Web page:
Bengaluru girl urges Modi to declare chronic type 1 diabetes a disability

Bengaluru girl urges Modi to declare chronic type 1 diabetes a disability

Merck's partnership with the IDF extends to World Diabetes Day 2017 (14 November), which is themed 'Women and diabetes.' Merck is committed to and involved in raising awareness about women's health with the program Healthy Women, Healthy Economies.

Women with type 2 diabetes are nearly ten times more likely to have heart disease and those with type 1 diabetes have an increased risk of suffering a miscarriage or having a baby with malformations.

The survey was conducted across 14 cities in the country - Delhi, Mumbai, Bangalore, Kolkata, Hyderabad, Chennai, Ahmedabad, Bhubaneswar, Lucknow, Ludhiana, Indore, Guwahati, Kochi and Vijayawada. Most long-term complications can be avoidable and it is easier to manage the disease than to deal with complications after they develop.

Diabetes UK's four T's campaign aims to raise awareness of the key signs.

As per the International Diabetes Federation (IDF), 199 million women are now living with diabetes and this total is projected to increase to 313 million by 2040. In India alone, the number of people suffering is estimated to be around 70 million.

One in every four (25.3%) people under 25 with diabetes in India has adult-onset type-2 diabetes, which, by definition, should strike only older adults with a family history of diabetes, obesity, unhealthy diets and inactivity, data from the Indian Council of Medical Research's (ICMR's) youth diabetes registry shows. As per a study, approximately 10% of all diabetes cases are type 1.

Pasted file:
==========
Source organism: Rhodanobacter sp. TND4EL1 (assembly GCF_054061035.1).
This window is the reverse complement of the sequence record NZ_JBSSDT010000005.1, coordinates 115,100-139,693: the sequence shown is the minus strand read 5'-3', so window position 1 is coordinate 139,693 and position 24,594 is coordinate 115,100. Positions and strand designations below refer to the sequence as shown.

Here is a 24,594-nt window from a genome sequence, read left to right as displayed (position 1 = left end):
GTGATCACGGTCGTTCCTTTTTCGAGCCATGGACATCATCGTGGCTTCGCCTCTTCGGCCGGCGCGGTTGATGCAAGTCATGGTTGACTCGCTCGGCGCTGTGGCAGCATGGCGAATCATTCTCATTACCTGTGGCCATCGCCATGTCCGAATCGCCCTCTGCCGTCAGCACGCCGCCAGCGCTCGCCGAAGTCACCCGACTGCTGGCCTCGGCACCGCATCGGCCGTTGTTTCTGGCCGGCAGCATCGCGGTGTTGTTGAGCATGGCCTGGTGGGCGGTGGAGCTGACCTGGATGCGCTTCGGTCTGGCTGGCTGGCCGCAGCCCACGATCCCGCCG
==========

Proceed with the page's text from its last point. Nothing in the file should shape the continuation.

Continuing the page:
The main risk factors for women include poor diet and nutrition, physical inactivity, tobacco consumption and excessive use of alcohol.

In people from southern Asia the disease can appear as early as 25.

Type 2 diabetes can be treated with drugs, and many people can reverse their condition by adopting a healthy lifestyle - a healthy diet and exercise.

Type 1 diabetes is a chronic condition where the pancreas produces little or no insulin and there is no cure to the condition, reported the Times of India.

Type 2 is far more common than type 1, but is still rare in childhood.

It is treated with daily insulin injections or an insulin pump.

Diabetes has come to be one of the most dreaded offshoots of modern and hectic lifestyles. The natural sugars in beetroot don't get converted into glucose in the body too quickly which makes them good for diabetics.

A Scottish Government spokesman said: "We recognise the challenges faced by people living with all forms of diabetes".

To find out more, visit Diabetes UK. "Schools have to educate and train their staff in assisting and managing children with type 1 diabetes, a life threatening disorder", said Adya's mother Asha to the Times of India.